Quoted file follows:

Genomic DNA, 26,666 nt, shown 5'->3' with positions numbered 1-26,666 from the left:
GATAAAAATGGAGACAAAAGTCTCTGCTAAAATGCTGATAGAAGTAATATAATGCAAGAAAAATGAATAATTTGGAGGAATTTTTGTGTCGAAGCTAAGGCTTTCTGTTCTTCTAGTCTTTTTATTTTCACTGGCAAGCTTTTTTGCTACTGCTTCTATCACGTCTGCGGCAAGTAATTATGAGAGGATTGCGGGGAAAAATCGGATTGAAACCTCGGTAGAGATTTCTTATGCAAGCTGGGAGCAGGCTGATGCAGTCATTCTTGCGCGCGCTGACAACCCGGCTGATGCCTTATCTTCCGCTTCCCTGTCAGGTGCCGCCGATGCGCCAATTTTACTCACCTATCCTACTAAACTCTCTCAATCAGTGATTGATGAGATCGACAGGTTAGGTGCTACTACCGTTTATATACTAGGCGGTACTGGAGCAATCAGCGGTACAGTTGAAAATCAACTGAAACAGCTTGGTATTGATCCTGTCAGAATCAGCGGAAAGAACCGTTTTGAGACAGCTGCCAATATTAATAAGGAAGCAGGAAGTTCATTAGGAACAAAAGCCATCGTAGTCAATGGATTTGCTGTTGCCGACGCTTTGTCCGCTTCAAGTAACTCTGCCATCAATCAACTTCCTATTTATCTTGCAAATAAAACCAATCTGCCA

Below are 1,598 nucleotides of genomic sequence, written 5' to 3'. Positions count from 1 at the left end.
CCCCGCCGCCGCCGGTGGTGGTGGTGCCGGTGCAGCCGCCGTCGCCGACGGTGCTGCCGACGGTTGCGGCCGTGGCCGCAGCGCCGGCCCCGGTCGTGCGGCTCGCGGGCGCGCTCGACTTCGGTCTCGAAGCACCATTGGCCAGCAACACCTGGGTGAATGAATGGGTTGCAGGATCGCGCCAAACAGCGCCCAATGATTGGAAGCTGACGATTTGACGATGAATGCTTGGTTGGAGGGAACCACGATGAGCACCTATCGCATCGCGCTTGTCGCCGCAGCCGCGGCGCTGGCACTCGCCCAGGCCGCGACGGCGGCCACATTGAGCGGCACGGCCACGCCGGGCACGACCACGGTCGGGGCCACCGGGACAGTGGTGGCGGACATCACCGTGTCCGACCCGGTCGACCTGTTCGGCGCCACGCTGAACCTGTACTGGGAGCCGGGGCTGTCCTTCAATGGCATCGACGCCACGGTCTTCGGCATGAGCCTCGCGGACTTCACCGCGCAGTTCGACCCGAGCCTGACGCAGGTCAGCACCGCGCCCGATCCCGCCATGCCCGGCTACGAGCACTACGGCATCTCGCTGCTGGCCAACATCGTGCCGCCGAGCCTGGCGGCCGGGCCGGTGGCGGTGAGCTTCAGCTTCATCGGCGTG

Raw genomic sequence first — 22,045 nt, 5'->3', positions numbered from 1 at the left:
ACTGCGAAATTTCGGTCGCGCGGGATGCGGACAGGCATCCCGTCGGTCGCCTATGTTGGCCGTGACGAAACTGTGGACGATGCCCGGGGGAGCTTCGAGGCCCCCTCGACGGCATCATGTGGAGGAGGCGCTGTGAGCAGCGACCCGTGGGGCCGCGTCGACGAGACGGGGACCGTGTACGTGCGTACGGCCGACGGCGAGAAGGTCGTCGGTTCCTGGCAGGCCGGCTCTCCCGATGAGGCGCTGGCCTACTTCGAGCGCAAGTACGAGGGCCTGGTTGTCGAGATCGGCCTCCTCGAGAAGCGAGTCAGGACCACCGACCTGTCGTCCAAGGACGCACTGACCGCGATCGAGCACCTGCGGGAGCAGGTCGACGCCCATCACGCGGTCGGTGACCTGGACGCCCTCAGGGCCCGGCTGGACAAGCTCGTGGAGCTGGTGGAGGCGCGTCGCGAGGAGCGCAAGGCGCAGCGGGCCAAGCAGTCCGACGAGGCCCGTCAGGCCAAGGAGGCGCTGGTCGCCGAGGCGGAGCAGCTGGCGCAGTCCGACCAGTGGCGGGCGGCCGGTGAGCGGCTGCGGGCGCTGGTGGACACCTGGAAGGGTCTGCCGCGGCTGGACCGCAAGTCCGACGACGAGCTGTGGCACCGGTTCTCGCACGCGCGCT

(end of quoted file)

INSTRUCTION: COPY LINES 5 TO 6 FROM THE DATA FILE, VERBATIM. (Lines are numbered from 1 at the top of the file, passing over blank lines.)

Raw genomic sequence first — 22,045 nt, 5'->3', positions numbered from 1 at the left:
ACTGCGAAATTTCGGTCGCGCGGGATGCGGACAGGCATCCCGTCGGTCGCCTATGTTGGCCGTGACGAAACTGTGGACGATGCCCGGGGGAGCTTCGAGGCCCCCTCGACGGCATCATGTGGAGGAGGCGCTGTGAGCAGCGACCCGTGGGGCCGCGTCGACGAGACGGGGACCGTGTACGTGCGTACGGCCGACGGCGAGAAGGTCGTCGGTTCCTGGCAGGCCGGCTCTCCCGATGAGGCGCTGGCCTACTTCGAGCGCAAGTACGAGGGCCTGGTTGTCGAGATCGGCCTCCTCGAGAAGCGAGTCAGGACCACCGACCTGTCGTCCAAGGACGCACTGACCGCGATCGAGCACCTGCGGGAGCAGGTCGACGCCCATCACGCGGTCGGTGACCTGGACGCCCTCAGGGCCCGGCTGGACAAGCTCGTGGAGCTGGTGGAGGCGCGTCGCGAGGAGCGCAAGGCGCAGCGGGCCAAGCAGTCCGACGAGGCCCGTCAGGCCAAGGAGGCGCTGGTCGCCGAGGCGGAGCAGCTGGCGCAGTCCGACCAGTGGCGGGCGGCCGGTGAGCGGCTGCGGGCGCTGGTGGACACCTGGAAGGGTCTGCCGCGGCTGGACCGCAAGTCCGACGACGAGCTGTGGCACCGGTTCTCGCACGCGCGCT